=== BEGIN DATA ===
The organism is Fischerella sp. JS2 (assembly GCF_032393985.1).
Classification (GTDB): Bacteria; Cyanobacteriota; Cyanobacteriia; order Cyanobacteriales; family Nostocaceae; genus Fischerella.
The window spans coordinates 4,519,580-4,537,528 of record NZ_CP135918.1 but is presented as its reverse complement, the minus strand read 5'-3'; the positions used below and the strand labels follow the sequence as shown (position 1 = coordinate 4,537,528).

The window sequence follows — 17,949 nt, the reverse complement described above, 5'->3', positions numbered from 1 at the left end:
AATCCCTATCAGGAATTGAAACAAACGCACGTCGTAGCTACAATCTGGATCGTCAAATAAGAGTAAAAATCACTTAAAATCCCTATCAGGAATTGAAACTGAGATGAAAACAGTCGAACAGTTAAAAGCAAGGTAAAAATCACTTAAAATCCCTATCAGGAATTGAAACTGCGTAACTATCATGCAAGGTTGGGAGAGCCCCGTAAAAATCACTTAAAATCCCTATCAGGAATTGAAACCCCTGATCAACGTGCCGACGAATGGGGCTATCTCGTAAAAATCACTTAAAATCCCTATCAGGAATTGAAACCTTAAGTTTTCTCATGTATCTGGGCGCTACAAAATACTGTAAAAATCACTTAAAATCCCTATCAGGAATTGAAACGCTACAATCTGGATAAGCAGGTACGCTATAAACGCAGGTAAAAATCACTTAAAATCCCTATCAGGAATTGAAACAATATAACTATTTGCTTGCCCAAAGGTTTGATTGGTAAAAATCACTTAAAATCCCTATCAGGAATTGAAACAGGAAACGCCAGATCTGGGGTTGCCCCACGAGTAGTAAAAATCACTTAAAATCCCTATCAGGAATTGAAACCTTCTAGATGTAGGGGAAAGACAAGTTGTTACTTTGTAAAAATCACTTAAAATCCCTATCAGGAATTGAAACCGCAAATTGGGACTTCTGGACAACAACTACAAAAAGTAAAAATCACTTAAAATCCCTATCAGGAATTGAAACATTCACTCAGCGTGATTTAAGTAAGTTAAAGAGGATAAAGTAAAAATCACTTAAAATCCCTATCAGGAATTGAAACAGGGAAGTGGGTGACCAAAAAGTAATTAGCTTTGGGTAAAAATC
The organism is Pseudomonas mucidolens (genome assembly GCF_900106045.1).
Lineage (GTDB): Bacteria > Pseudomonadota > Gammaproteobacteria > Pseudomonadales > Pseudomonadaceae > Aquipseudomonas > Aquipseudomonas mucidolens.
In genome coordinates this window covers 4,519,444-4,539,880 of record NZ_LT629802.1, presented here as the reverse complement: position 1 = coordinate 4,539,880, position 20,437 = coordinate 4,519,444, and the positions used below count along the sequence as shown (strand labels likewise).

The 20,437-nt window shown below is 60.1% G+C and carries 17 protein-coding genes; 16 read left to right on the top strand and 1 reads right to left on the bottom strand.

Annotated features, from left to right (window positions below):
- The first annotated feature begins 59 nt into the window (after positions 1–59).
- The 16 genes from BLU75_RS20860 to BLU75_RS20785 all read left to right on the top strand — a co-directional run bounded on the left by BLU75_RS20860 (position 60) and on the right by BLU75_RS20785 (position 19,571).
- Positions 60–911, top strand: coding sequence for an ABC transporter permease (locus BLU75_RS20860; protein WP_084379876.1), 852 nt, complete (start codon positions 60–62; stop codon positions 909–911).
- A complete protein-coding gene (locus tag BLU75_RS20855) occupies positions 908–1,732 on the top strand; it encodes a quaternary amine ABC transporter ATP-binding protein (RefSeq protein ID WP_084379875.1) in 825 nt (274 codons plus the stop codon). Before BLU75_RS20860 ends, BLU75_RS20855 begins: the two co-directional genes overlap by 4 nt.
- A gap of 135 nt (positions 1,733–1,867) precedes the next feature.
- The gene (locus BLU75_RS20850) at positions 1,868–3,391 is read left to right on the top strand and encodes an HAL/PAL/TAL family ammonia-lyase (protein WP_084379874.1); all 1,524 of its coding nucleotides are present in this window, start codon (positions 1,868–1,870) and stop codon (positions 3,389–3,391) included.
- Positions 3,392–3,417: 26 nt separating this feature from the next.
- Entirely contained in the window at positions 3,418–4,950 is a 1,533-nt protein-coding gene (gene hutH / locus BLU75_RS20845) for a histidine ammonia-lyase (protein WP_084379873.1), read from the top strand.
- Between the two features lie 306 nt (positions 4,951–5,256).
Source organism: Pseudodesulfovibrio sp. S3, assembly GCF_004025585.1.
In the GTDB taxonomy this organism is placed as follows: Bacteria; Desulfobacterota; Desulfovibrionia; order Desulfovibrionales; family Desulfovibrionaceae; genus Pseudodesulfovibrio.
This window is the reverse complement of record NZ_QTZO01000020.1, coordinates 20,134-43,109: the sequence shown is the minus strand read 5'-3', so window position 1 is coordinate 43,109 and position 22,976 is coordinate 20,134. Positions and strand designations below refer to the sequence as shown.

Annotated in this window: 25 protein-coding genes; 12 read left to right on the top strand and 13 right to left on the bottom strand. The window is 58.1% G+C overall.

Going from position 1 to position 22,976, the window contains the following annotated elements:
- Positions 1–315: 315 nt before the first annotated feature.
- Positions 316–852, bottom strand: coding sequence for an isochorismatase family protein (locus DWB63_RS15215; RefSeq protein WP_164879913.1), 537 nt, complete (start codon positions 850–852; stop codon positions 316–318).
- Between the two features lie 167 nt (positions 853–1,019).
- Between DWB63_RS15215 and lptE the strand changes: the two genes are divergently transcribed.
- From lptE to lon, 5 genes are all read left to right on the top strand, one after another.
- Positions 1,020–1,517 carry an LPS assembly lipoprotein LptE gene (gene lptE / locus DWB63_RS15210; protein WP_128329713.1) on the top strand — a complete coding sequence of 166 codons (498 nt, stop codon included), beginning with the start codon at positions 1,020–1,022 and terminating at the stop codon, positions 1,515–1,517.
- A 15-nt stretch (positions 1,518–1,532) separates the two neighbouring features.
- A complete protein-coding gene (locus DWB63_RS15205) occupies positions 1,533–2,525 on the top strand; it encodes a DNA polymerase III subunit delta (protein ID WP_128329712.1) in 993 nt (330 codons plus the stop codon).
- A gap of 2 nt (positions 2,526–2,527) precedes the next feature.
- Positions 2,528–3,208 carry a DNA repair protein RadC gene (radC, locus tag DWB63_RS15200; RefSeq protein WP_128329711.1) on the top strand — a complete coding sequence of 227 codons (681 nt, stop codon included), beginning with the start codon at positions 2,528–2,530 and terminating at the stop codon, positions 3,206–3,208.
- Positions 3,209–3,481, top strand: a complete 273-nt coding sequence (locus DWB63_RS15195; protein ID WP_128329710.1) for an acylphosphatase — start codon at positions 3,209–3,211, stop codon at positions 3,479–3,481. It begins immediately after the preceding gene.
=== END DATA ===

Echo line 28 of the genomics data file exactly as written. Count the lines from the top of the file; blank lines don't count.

- Between DWB63_RS15215 and lptE the strand changes: the two genes are divergently transcribed.